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Biotoxins in Nature Ranked

Biotoxins are toxic substances produced by living organisms, such as bacteria, fungi, algae, plants, and animals. These toxins can cause illness or death in other organisms, including humans. Biotoxins can be found in various environments, including marine and freshwater ecosystems, as well as in the soil and air.

Some examples of biotoxins include:

  • Toxins produced by harmful algal blooms (HABs), such as domoic acid, saxitoxin, and brevetoxin, which can cause neurological and gastrointestinal symptoms in humans and marine animals.
  • Venom produced by snakes, spiders, scorpions, and other animals, which can cause pain, swelling, and even death in some cases.
  • Toxins produced by certain species of bacteria, such as botulinum toxin, which causes botulism, a potentially fatal illness characterized by muscle paralysis.
  • Toxins produced by some plants, such as poison ivy and poison oak, which can cause skin irritation and allergic reactions.
  • Biotoxins can be harmful to human health, and exposure to them can occur through ingestion, inhalation, or contact with the skin. It is important to be aware of the potential risks associated with biotoxins and to take appropriate precautions to avoid exposure.

Infographic below was created by visualcapitalist illustrates some common biotoxins in the natural world and ranked them based on how poisonous they are to an average 70 kg (154 lb) human being.


Here are some interesting facts about biotoxins and our relationships with the organisms that create them:

  1. Biotoxins can be both harmful and beneficial: While many biotoxins are harmful and can cause illness or death in humans and animals, some biotoxins have beneficial effects. For example, certain biotoxins produced by bacteria are used in medical treatments such as botulinum toxin, which is used to treat muscle spasms and wrinkles.
  2. Mycotoxins (poisons produced by fungi and molds) are a global problem. They impact crops from many nations, and can cause considerable economic losses for farmers and food producers.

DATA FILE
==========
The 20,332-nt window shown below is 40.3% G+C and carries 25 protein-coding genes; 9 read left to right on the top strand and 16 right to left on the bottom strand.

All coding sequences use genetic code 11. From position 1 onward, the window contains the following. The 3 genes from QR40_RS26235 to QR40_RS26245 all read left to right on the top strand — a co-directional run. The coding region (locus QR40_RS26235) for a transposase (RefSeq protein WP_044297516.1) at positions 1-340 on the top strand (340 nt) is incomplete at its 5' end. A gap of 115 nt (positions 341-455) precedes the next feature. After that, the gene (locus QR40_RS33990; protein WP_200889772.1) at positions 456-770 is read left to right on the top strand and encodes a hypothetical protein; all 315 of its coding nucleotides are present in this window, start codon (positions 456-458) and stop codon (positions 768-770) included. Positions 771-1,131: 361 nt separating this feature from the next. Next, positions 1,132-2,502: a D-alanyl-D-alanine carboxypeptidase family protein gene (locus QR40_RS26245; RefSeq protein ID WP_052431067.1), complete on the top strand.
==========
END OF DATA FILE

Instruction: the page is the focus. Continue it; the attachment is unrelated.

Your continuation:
3. Some biotoxins have been used as weapons: Biotoxins have been used as weapons throughout history, from poisoned arrows to modern-day chemical weapons. One example is the biotoxin ricin, which is derived from the castor bean plant and has been used as a poison for centuries.
  4. Batrachotoxin is fatal to the touch: The skin of some poison dart frogs excretes a harmful substance called batrachotoxin. It is so powerful that only touching the poison can be lethal. Indigenous people of Central and South America used batrachotoxin to poison the tips of hunting spears for centuries.
  5. Some biotoxins are used for defense: Many organisms, such as certain species of snakes, spiders, and plants, produce biotoxins as a defense mechanism against predators. These toxins can be deadly to predators, and can even be used to protect humans from potential threats.
  6. Ciguatoxins protec reef fish: Bacteria existing in the digestive tract of reef fishes make ciguatoxin. They transmit this toxin to other organisms when the reef fish is bitten.
  7. Humans have developed a tolerance to some biotoxins: Some cultures have developed a tolerance to certain biotoxins, allowing them to consume foods that would be poisonous to others. For example, the Japanese have developed a tolerance to the biotoxin tetrodotoxin, which is found in pufferfish and can be deadly if consumed in large quantities.
  8. Biotoxins are being studied for potential medical applications: Researchers are studying biotoxins for their potential medical applications, such as developing new treatments for diseases like cancer. For example, the venom of the cone snail contains a compound that has been shown to have pain-relieving properties and is being studied as a potential alternative to opioids.
  9. Plants use phytotoxins to protect themselves against other organisms, like humans: Urushiol, for instance, is the main toxic component in the leaves of poison ivy, poison oak, and sumac. But the Pacific yew tree produces taxol that’s useful in chemotherapy therapies.
  10. Salamander toxins as an ingredient in whisky: Some whisky creators in Slovenia use samandarine from the fire salamander to make a psychedelic alcohol.
  11. Pufferfish are dangerous, but also delicious: A harmful neurotoxin in pufferfish ovaries, liver, and skin contains tetrodotoxin. Despite being a delicacy in many nations worldwide, it has a lot of strict limitations because of its ability to poison people. In Japan, for instance, only specially certified cooks can prepare pufferfish for consumption.
  12. Botox contains the most harmful biotoxin known: Commercial botox uses an infinitesimal amount of biotoxin from a microbe called Clostridium botulinum. It paralyzes the muscles, stopping contraction. It is the deadliest known biotoxin on our planet. One gram of botulinum toxin able kill up to one million people.

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